U.S. Department of Transportation
Federal Highway Administration
1200 New Jersey Avenue, SE
Washington, DC 20590
|Accelerating Infrastructure Innovations
Publication Number: FHWA-RD-02-007
Date: February 2002
Thirteen years ago, the Long-Term Pavement Performance (LTPP) initiative was launched with the goal of achieving longer-lasting, better performing pavements. Fulfilling the Promise of Better Roads, a new report by the Transportation Research Board's (TRB) LTPP Committee, examines what the program has accomplished so far and what remains to be done. The report also examines the level of funding needed to successfully conduct the LTPP program from 2004 to 2009.
The LTPP program's three main activities are data collection, data analysis, and product development. Data collected from eight General Pavement Studies (GPS) and nine Specific Pavement Studies (SPS) experiments are stored in the LTPP database. This 13-gigabyte database is the most comprehensive source of pavement performance data ever assembled. The combined studies currently encompass about 2,100 in-service test sections, with such collection categories as climate, traffic volumes and loads, materials properties, and pavement condition.
LTPP data analysis projects have resulted in the development of a number of products for the highway community, including the LTPPBind software, which allows engineers to more accurately select the correct Superpave asphalt binder for their specific environmental conditions; the 1998 Supplement to the American Association of State Highway and Transportation Officials (AASHTO) Design Guide and the associated Rigid Pavement Design Software; and the DataPave software, which offers commonly requested data in an easy-to-use CD format.
The LTPP program now stands at a crossroads. The Transportation Equity Act for the 21st Century (TEA-21) expires in September 2003, and the next Reauthorizion period will be crucial to the accomplishment of the LTPP program's goals. As the report notes, much has been accomplished, but several potentially significant gaps must be closed before data collection is completed. These gaps include: 1) traffic volume and load data collection at the SPS sites, 2) selected materials testing on certain SPS projects, and 3) completion of performance monitoring data collection on a schedule that identifies the onset of distress at each test section.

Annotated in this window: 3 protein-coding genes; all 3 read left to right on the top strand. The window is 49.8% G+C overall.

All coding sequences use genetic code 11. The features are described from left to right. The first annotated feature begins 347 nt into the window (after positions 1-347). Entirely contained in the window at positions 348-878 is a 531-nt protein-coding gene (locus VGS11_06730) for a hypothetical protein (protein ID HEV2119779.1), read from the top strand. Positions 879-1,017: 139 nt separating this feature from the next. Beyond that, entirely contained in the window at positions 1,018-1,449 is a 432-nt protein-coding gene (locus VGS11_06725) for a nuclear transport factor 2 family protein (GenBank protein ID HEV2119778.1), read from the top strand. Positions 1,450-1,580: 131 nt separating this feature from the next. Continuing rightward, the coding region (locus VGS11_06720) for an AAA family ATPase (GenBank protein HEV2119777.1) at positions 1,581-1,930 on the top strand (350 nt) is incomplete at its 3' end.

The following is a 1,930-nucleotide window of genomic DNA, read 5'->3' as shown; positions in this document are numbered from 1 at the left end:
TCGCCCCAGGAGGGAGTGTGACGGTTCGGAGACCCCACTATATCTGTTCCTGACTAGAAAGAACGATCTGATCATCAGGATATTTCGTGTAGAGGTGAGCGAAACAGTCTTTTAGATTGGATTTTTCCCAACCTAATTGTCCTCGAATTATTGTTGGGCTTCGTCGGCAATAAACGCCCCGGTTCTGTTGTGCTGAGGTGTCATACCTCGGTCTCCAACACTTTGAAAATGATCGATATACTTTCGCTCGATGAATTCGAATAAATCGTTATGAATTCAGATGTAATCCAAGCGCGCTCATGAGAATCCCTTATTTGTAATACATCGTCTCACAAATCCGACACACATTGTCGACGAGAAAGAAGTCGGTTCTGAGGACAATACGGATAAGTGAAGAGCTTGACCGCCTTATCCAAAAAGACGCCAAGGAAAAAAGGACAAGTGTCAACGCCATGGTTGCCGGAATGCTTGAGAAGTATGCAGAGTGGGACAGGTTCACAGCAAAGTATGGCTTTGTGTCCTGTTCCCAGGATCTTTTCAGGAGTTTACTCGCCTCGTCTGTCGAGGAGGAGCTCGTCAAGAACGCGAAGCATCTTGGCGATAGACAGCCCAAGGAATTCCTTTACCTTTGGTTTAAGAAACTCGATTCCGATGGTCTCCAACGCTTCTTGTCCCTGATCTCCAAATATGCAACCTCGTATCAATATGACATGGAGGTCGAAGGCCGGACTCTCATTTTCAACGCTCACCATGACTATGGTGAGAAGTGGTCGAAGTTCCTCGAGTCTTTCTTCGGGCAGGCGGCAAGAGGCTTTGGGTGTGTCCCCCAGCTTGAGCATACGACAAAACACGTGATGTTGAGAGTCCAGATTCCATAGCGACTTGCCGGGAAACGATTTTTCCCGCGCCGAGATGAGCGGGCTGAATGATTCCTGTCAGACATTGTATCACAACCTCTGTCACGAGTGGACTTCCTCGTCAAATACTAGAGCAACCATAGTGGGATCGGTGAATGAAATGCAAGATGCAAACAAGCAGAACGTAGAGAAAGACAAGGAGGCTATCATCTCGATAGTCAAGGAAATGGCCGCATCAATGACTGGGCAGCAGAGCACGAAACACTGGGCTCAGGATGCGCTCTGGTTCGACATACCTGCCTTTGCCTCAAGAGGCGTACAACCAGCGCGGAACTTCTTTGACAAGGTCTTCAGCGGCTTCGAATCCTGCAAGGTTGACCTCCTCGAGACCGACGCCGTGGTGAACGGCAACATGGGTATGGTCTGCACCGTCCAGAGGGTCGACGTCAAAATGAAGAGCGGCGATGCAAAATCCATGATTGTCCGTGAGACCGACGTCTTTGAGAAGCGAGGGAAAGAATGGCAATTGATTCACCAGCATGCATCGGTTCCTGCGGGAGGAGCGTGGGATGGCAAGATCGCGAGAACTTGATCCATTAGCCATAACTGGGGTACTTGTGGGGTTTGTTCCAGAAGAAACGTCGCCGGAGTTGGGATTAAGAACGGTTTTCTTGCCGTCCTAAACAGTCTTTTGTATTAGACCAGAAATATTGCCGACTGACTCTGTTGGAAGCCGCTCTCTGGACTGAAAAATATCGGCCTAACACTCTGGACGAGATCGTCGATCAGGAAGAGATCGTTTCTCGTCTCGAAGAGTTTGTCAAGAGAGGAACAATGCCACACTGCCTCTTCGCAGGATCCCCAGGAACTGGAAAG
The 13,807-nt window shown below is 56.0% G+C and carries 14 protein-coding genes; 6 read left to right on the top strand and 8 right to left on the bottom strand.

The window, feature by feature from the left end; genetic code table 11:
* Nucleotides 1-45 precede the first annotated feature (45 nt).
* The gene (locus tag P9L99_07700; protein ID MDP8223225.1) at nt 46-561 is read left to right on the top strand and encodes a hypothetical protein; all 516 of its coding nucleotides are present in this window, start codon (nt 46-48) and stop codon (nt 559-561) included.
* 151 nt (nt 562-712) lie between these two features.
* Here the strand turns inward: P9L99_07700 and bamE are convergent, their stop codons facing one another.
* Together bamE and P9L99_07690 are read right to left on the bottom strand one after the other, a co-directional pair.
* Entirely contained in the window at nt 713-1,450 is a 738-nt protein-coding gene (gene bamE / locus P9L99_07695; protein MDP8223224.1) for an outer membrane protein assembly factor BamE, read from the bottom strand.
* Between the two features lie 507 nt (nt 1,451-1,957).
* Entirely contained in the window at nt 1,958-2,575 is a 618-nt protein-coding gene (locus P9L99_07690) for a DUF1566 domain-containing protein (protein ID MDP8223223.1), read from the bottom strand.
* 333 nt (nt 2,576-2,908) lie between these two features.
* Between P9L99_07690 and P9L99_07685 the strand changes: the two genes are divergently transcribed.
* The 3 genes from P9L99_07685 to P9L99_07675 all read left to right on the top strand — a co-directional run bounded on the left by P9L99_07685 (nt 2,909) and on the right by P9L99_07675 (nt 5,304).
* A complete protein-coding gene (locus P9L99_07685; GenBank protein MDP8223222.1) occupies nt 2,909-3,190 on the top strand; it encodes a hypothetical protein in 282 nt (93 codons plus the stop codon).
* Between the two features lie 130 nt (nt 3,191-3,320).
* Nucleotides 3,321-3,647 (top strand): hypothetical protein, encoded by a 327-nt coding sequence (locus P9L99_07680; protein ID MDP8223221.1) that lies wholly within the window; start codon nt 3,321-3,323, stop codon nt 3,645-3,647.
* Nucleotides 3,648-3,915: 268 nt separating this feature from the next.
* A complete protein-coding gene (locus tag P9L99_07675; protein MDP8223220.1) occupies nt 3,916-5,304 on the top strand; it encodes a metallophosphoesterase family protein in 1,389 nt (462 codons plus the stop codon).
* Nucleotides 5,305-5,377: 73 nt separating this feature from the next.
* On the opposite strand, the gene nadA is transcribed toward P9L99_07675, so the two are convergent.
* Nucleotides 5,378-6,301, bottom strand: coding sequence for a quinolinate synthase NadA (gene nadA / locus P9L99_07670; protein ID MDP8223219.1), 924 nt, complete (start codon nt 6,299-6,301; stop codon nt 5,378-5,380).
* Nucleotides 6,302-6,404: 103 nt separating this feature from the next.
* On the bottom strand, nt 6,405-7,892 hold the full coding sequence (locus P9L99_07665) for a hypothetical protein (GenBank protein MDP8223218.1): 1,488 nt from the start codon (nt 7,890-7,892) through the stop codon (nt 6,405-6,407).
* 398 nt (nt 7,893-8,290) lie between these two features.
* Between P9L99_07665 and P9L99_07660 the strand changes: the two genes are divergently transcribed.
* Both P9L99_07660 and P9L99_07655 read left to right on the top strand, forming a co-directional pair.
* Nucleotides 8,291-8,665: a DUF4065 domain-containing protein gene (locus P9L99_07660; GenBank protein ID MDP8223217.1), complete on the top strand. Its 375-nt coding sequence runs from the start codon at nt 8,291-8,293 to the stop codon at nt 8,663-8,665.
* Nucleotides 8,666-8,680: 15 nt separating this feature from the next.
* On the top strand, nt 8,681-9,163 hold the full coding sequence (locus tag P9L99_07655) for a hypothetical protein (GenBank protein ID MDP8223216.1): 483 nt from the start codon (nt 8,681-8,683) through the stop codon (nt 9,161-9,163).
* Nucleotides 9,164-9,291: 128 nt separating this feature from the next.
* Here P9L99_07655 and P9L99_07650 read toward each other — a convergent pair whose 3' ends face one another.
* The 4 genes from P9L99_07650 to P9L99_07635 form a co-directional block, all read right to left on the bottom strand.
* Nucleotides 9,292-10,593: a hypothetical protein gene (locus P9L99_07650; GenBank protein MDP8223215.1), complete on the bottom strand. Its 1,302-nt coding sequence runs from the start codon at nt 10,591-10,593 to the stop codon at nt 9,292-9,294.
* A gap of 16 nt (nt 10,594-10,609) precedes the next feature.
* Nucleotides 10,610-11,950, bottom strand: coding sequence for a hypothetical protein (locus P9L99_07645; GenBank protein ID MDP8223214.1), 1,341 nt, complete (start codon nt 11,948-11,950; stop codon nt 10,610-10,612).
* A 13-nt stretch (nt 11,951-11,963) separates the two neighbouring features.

The report also recommends an assessment of the LTPP program be conducted in 2006 to determine whether data collection may be concluded by 2009 or will have to continue beyond that date to capture performance data from SPS test sections that were built in the late 1990s. This is an important decision since, as the report states, "All data components in the data collection plan appear there because they can contribute to our understanding of the relationship among environment, pavement 'loading,' and performance. Any portion of the performance data that is missing is a gap in the database that could prevent complete development of this understanding."
In the end, achieving the LTPP program's goals will also depend upon funding. TEA-21 provided less money to the LTPP program than did its legislative precursor, the Intermodal Surface Transportation Efficiency Act. AASHTO and the National Cooperative Highway Research Program addressed a portion of the shortfall by infusing about $4.4 million per year into the program in 1999, 2000, and 2001, but this infusion comes at the expense of not funding other research projects. "To execute its plans for data collection, data analysis, and product development," notes the report, "LTPP needs to receive sufficient funding from 2004 to 2009."
The report's recommendations include giving the highest priority to closing the data gaps and implementing the enhanced data collection schedule between 2004 and 2009. The report also recommends that plans be developed to "secure the legacy" of the LTPP program. These plans should cover such activities as storing and maintaining the LTPP database and Materials Reference Library and continuing implementation of LTPP data analysis and product development beyond the conclusion of the program.
For more information on the report or to obtain a copy, contact Cynthia Baker at TRB, firstname.lastname@example.org. For more information on the LTPP program, contact Aramis Lopez at FHWA, 202-493-3145 (email: email@example.com). Information can also be found on the LTPP Web site at https://www.fhwa.dot.gov/pavement/ltpp/ or by sending an email to firstname.lastname@example.org.
You can learn more about the LTPP program's recent work by checking out the new report, LTPP: Year in Review 2001 (Publication No. FHWA-RD-02-049). The report outlines the program's accomplishments last year and provides an overview of key initiatives for 2002. The accomplishments for 2001 included supporting the development of the National Cooperative Highway Research Program's 2002 Guide for Design of New and Rehabilitated Pavement Structures and releasing the updated DataPave 3.0 software, which provides easy access to LTPP data. 2002 initiatives will include finalizing a study of pavement edge drains at Specific Pavement Study (SPS) -1, -2, and -6 sites and continuing a pooled fund study to improve traffic data collection at the SPS -1, -2, -5, -6, and -8 projects.